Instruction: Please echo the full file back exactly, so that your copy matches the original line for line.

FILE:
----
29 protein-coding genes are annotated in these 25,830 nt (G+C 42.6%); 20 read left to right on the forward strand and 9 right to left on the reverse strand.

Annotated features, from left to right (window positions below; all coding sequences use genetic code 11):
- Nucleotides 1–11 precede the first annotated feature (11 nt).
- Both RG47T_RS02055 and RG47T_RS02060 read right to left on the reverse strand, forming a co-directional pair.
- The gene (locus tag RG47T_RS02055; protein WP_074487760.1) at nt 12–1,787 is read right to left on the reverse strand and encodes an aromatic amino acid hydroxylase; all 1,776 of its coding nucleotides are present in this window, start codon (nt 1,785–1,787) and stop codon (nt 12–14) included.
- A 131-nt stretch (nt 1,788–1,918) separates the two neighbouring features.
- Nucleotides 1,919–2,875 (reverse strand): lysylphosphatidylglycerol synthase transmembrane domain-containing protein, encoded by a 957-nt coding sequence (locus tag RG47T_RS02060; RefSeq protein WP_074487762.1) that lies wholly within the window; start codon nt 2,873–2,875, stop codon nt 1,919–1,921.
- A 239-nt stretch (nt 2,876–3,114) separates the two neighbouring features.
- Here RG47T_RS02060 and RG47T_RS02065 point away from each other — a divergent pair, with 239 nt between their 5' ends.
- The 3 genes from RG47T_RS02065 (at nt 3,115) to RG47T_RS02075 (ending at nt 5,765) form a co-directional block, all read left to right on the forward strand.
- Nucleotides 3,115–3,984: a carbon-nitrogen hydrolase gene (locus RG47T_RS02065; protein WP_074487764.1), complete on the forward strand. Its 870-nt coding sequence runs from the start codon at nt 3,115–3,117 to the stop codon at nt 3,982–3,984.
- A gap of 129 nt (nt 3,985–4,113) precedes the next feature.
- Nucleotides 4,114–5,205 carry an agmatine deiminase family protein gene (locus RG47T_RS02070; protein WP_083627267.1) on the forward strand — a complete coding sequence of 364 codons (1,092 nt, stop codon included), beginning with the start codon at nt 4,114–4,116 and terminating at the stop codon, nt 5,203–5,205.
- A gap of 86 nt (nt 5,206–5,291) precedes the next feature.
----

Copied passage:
29 protein-coding genes are annotated in these 25,830 nt (G+C 42.6%); 20 read left to right on the forward strand and 9 right to left on the reverse strand.

Annotated features, from left to right (window positions below; all coding sequences use genetic code 11):
- Nucleotides 1–11 precede the first annotated feature (11 nt).
- Both RG47T_RS02055 and RG47T_RS02060 read right to left on the reverse strand, forming a co-directional pair.
- The gene (locus tag RG47T_RS02055; protein WP_074487760.1) at nt 12–1,787 is read right to left on the reverse strand and encodes an aromatic amino acid hydroxylase; all 1,776 of its coding nucleotides are present in this window, start codon (nt 1,785–1,787) and stop codon (nt 12–14) included.
- A 131-nt stretch (nt 1,788–1,918) separates the two neighbouring features.
- Nucleotides 1,919–2,875 (reverse strand): lysylphosphatidylglycerol synthase transmembrane domain-containing protein, encoded by a 957-nt coding sequence (locus tag RG47T_RS02060; RefSeq protein WP_074487762.1) that lies wholly within the window; start codon nt 2,873–2,875, stop codon nt 1,919–1,921.
- A 239-nt stretch (nt 2,876–3,114) separates the two neighbouring features.
- Here RG47T_RS02060 and RG47T_RS02065 point away from each other — a divergent pair, with 239 nt between their 5' ends.
- The 3 genes from RG47T_RS02065 (at nt 3,115) to RG47T_RS02075 (ending at nt 5,765) form a co-directional block, all read left to right on the forward strand.
- Nucleotides 3,115–3,984: a carbon-nitrogen hydrolase gene (locus RG47T_RS02065; protein WP_074487764.1), complete on the forward strand. Its 870-nt coding sequence runs from the start codon at nt 3,115–3,117 to the stop codon at nt 3,982–3,984.
- A gap of 129 nt (nt 3,985–4,113) precedes the next feature.
- Nucleotides 4,114–5,205 carry an agmatine deiminase family protein gene (locus RG47T_RS02070; protein WP_083627267.1) on the forward strand — a complete coding sequence of 364 codons (1,092 nt, stop codon included), beginning with the start codon at nt 4,114–4,116 and terminating at the stop codon, nt 5,203–5,205.
- A gap of 86 nt (nt 5,206–5,291) precedes the next feature.